Requiem for a Friar
In the tiny halls where dreams are made and potential is realized, a funeral procession has arrived. It has arrived in the form of a a swarm of reporters, half reporting on the demise of St Anthony High School, and half mourning it. For the school which has inspired millions not only with its play on the court, but with its unrelenting commitment to its students and the community, is officially closing its doors.
To the Garden State sports fan, this news is devastating. The Friars didn’t just win, they put New Jersey on the map. The numbers are staggering: 28 state titles, 12 Tournament of Champions titles, four national titles, over 1200 wins for Head Coach and school president Bob Hurley Sr., and over 200 players playing for Division 1 schools. And of course, the Naismith Hall of Fame induction for Hurley. They garnered enormous national attention, from the book The Miracle of St.Anthony by NBA guru Adrian Wojnarowski, to the documentary The Street Stops Here, to countless newspaper profiles. Today’s announcement made it to the front page of every major news and sports website.
Much of that attention centered around the greatness of the basketball team. However, the true miracle at work was what went on in the classroom. St. Anthony provided the most affordable alternate to neighborhood public schools at just over $6,000 per student. The bang for the buck is enormous. For the past 20 years, 100% of St. Anthony students have graduated and gone to college. With the vast majority of students coming from the inner city streets, this number is nothing short of astonishing.
This success, however, came at a great financial cost. The school lost roughly $8,000 for every student it admitted. The school had been asked to raise tuition in order to cover its debt to the Newark Archdiocese. It had even been offered millions and a new building to turn into a charter school and lose its religious affiliation. But throughout all the years, St. Anthony stood firm in its mission of providing a quality Catholic education at the lowest possible price.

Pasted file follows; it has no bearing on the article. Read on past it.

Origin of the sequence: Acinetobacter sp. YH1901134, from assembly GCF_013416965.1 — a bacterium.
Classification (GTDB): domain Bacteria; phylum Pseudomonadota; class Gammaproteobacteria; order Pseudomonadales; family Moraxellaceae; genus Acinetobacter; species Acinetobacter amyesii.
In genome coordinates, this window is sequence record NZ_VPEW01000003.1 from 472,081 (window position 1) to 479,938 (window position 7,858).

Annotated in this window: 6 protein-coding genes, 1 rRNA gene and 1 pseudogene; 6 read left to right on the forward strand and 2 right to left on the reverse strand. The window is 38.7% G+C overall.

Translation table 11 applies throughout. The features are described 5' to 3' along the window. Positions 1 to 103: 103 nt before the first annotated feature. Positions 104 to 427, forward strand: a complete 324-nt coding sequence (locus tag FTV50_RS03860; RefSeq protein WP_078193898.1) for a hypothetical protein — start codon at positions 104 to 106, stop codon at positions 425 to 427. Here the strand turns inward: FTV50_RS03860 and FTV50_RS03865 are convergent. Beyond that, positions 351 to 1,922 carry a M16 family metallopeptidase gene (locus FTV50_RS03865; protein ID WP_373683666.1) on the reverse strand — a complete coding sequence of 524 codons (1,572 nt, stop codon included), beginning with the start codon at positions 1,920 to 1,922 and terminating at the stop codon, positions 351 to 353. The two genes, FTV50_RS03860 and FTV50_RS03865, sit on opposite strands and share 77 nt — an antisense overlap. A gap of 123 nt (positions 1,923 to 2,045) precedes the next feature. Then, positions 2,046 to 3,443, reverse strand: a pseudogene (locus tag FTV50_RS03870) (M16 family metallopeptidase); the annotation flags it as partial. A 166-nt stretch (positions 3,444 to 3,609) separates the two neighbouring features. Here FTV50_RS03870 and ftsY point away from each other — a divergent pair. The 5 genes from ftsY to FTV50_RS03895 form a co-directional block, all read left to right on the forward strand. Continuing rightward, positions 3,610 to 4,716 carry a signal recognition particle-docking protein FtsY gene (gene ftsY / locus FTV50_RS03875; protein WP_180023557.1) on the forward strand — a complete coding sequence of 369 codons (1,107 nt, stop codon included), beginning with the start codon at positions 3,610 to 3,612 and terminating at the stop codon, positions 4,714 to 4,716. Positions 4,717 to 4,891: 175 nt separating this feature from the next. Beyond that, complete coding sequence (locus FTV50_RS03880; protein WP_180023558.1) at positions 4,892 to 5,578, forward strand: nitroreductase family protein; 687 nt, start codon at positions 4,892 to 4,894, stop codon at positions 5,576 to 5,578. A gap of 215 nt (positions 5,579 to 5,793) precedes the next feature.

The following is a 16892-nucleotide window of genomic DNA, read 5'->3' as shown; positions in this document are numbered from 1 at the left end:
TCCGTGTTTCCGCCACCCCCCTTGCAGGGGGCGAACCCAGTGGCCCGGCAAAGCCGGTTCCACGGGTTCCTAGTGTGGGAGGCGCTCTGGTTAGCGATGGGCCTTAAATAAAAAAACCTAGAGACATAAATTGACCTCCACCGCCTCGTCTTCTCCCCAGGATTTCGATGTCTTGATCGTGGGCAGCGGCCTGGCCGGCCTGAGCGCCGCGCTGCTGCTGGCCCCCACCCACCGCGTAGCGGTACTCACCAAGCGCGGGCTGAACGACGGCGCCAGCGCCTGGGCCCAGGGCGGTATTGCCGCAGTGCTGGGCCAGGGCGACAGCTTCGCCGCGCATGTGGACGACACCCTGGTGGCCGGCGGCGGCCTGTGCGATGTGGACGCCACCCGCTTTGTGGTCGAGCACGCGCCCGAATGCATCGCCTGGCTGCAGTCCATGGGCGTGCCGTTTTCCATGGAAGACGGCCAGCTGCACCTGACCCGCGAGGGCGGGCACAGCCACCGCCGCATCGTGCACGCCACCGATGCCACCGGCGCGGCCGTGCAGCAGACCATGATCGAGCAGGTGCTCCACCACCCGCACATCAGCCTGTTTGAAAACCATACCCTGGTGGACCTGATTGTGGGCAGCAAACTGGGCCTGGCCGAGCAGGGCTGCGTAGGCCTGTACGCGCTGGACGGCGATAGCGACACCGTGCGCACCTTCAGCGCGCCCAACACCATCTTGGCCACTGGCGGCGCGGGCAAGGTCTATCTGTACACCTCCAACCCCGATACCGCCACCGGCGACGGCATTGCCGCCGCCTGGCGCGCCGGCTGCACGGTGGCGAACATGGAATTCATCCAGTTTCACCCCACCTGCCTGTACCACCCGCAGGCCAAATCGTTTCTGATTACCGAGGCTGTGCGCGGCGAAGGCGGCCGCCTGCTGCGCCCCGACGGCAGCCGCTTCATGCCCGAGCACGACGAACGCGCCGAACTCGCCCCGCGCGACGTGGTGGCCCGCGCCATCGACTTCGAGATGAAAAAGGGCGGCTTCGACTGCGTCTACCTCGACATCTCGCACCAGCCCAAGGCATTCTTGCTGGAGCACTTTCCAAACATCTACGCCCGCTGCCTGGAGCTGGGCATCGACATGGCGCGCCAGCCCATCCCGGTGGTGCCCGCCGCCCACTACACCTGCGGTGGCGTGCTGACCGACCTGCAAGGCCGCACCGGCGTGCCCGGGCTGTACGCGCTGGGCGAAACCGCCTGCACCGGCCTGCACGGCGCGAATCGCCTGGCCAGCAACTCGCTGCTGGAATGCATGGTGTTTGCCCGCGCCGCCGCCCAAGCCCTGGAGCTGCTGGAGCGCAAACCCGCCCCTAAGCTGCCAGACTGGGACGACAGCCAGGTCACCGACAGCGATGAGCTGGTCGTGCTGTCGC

This is the epitome of the Catholic mission. Serving the least of society at their own financial burden is exactly what is taught in the Bible. The archdiocese, however, seemed to not care all that much. Their demands were stark: $500,000 upfront for this year, and even more money to pay off existing debt. For a school with less than 200 students, this was too much to ask for. Even so, the effort put forth by the school was unbelievable, as they managed to raise $1.2 million this year alone. But even this was not enough for the archdiocese. Mind you this is an archdiocese which three years ago paid for a $500,000 home renovation for their then archbishop.
This begs the question: Why else would the archdiocese exist if not to serve the neediest of children? Isn't that what we are called on to do? Is that not the Catholic mission? At the end of the day, those who did the dirty work were left hanging by those with all the power. And thus is cruelest of ironies: The school which admitted all students regardless of finances is done in because of money.